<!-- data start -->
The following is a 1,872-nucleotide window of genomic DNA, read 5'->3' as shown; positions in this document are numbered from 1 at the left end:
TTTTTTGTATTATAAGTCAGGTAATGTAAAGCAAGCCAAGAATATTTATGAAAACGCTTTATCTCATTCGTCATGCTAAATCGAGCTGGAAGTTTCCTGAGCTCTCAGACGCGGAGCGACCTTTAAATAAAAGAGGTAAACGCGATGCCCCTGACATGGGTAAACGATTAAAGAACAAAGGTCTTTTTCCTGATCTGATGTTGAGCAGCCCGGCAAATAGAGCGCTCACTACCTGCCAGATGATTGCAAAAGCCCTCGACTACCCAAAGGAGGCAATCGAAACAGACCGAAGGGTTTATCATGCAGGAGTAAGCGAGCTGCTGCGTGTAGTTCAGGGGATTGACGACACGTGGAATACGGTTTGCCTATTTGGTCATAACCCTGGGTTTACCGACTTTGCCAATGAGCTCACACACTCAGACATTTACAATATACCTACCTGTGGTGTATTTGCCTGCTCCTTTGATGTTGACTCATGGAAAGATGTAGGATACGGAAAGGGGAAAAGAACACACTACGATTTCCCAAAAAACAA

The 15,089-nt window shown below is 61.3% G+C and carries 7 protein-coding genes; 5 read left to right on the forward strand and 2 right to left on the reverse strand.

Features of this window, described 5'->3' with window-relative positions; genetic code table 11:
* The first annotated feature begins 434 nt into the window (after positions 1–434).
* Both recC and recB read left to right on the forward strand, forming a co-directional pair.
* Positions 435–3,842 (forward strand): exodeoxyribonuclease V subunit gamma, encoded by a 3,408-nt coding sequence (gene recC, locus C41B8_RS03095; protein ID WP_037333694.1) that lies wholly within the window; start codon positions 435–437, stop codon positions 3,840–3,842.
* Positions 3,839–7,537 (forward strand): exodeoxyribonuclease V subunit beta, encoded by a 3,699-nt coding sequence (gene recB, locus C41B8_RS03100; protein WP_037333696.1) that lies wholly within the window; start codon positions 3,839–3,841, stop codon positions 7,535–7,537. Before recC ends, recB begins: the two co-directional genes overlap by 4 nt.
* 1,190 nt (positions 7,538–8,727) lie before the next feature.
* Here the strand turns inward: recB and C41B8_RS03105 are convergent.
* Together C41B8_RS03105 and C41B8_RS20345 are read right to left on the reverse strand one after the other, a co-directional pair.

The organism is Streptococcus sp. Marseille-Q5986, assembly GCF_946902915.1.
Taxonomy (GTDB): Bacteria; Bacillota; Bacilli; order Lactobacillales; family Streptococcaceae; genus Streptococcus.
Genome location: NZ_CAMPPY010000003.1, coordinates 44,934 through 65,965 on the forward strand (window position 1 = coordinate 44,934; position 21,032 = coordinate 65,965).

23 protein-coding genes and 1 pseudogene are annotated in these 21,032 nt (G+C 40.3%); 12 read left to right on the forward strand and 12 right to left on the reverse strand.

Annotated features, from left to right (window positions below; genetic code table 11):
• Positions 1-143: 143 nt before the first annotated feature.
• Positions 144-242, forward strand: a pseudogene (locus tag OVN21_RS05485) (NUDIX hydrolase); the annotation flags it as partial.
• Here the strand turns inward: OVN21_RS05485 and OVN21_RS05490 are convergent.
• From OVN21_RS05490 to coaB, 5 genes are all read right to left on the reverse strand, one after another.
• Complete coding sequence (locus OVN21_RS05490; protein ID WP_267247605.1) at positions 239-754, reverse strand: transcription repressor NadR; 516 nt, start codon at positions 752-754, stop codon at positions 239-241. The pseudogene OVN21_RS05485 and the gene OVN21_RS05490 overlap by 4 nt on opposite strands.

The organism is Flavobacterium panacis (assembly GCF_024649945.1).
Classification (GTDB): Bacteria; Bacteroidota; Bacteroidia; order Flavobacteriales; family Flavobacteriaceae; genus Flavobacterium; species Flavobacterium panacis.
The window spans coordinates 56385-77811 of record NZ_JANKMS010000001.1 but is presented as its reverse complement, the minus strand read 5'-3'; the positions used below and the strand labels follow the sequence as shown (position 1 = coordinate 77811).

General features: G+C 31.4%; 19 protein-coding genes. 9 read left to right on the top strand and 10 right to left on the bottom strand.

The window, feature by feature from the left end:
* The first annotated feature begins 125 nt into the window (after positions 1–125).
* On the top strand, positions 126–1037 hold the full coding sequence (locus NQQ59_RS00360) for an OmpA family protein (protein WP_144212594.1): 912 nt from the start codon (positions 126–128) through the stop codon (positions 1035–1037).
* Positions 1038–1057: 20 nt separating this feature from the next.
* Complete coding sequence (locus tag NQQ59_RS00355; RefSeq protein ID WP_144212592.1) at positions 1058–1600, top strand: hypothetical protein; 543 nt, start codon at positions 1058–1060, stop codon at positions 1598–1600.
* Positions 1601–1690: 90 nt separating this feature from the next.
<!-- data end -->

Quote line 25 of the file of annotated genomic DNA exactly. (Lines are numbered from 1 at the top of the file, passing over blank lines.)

General features: G+C 31.4%; 19 protein-coding genes. 9 read left to right on the top strand and 10 right to left on the bottom strand.